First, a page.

Fort Wayne & NE Indiana News

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How Did Fort Wayne Score On Annual Park System Ratings?

Fort Wayne earned 1 “park bench” on The Trust for Public Land’sParkScore® index, ranking 98th among the 100 largest U.S. cities. 98th was the lowest ranking for 2016, because two cities (Gilbert, AZ and Laredo, TX) did not provide parks detail to The Trust for Public Land. Fort Wayne debuted on the ParkScore index this year, as the ranking system expanded to 100 cities, up from 75 last year.

“Every American deserves to live within a 10-minute walk of a park, and ParkScore helps us measure which cities are meeting that mark,” said Will Rogers, President of the Trust for Public Land.

ParkScores are based on three factors: Park Access, which measures the percentage of residents living within a 10-minute walk of a park (approximately ½-mile); Park Size, which is based on a city’s median park size and the percentage of total city area dedicated to parks; and Facilities and Investment, which combines park spending per resident with the availability of four popular park amenities: basketball hoops, off-leash dog parks, playgrounds, and recreation & senior centers.

Fort Wayne received below average marks on all ParkScore rating factors. According to The Trust for Public Land, only 42% of Fort Wayne residents live within a 10-minute walk of a park, far below the national ParkScore average of 67.7%. Fort Wayne’s median park size is only 3.9 acres, also below the national ParkScore median of 5.1 acres. And, parks make up only 3.5% of Fort Wayne city area, compared to a national ParkScore average of 8.9%.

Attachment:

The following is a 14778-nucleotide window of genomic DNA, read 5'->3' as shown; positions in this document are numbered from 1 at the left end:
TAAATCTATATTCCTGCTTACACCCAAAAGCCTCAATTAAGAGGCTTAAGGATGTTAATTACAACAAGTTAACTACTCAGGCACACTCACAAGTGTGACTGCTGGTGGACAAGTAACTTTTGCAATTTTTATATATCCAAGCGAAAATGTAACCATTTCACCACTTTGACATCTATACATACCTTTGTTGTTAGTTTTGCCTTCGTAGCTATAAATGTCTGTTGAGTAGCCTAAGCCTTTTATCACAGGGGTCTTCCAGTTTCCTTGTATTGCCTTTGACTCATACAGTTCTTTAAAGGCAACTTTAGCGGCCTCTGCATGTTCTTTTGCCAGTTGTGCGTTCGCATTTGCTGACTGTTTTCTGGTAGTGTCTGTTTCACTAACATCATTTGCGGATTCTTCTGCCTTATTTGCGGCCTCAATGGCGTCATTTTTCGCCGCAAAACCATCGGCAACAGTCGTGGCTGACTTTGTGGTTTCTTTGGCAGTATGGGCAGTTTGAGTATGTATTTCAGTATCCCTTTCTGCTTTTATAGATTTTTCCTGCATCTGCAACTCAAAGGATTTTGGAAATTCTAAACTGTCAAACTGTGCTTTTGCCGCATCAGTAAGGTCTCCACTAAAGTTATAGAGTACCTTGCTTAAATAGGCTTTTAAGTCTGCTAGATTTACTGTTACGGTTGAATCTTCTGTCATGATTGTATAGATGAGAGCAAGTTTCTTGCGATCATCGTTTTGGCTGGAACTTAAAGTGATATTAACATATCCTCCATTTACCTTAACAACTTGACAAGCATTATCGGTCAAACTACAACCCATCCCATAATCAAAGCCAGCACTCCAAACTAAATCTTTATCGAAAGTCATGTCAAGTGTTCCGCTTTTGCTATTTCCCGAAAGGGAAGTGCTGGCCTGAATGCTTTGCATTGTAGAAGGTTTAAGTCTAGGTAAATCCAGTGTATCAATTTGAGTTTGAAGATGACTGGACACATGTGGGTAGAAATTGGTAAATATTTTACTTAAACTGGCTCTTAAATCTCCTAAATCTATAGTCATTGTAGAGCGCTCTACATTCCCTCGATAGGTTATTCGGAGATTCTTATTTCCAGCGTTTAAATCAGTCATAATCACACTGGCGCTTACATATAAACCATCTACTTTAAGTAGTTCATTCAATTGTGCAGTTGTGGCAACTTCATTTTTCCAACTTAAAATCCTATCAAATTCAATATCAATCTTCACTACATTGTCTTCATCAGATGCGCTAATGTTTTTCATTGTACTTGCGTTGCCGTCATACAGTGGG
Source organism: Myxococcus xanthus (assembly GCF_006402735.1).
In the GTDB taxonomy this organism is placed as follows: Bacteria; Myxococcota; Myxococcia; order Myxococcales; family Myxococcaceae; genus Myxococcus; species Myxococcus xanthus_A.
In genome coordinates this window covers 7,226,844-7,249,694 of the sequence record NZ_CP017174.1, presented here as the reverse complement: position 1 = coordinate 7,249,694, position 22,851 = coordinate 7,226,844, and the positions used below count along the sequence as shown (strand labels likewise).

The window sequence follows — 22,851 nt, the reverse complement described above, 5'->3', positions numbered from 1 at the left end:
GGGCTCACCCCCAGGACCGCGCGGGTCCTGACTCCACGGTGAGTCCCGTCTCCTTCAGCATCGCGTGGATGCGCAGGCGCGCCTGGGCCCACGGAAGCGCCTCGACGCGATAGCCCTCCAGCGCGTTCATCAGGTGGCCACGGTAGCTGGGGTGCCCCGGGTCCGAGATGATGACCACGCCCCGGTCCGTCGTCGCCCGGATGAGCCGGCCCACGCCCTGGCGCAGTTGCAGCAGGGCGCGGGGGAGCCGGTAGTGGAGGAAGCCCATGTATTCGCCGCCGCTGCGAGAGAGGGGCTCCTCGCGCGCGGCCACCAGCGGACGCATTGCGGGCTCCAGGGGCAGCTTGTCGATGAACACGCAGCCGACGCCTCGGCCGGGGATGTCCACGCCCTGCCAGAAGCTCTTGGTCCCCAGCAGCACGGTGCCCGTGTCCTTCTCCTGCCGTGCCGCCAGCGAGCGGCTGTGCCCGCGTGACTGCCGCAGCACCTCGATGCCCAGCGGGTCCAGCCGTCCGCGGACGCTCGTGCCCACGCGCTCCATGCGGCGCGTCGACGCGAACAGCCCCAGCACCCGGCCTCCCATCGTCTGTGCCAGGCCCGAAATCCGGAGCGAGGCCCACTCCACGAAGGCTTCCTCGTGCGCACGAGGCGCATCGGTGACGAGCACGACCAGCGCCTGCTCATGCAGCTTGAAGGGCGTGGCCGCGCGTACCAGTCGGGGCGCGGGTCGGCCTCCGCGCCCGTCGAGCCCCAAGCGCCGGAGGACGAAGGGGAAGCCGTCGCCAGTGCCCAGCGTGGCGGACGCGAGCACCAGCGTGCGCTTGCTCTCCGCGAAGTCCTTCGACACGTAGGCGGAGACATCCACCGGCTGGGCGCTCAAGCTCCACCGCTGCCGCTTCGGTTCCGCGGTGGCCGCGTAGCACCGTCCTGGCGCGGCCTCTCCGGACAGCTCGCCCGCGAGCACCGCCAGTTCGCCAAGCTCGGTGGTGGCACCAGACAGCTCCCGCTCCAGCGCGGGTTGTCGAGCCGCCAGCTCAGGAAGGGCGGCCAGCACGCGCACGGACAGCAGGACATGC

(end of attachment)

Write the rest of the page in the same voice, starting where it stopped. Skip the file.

Atop the ParkScore rankings Minneapolis narrowly edged out Saint Paul for first after the cross-town rivals shared the top spot in 2015. Fresno, California, also marked an important achievement for 2016, climbing out of last position for the first time in ParkScore history. The Central California city was buoyed by the opening of several new playgrounds and a dog park.

Nationally, The Trust for Public Land reported a trend toward increased investment in local park systems. Returning ParkScore cities increased spending on parks by an average of $1 per person in 2016, according to the organization.

“Cities are investing in park systems and that’s showing up on the ParkScore index. It is great news for public health, the environment, and local economies,” said Adrian Benepe, Senior Vice President and Director of City Park Development for The Trust for Public Land. “Parks provide places for children and adults to get exercise, and they serve as community meeting places where friendships are built and a sense of community is strengthened,” he added.